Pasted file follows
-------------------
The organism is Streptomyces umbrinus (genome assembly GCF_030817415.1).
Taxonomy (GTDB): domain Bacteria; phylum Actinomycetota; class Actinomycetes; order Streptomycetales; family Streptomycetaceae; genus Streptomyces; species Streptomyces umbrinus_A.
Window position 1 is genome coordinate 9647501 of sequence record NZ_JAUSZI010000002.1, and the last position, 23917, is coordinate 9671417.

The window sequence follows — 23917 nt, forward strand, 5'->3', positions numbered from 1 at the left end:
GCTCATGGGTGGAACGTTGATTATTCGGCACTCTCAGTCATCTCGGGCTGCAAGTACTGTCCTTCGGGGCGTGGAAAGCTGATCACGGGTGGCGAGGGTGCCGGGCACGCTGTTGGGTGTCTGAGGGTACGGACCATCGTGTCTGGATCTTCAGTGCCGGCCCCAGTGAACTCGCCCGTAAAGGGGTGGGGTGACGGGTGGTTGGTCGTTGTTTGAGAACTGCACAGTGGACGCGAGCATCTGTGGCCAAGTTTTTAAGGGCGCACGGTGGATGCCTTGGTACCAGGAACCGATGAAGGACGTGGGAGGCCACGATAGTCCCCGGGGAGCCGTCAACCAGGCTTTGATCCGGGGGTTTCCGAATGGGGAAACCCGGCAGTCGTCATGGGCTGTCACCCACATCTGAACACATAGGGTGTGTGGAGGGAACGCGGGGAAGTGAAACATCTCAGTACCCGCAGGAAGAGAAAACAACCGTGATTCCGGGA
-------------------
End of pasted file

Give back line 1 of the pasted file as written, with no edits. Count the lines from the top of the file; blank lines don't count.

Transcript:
The organism is Streptomyces umbrinus (genome assembly GCF_030817415.1).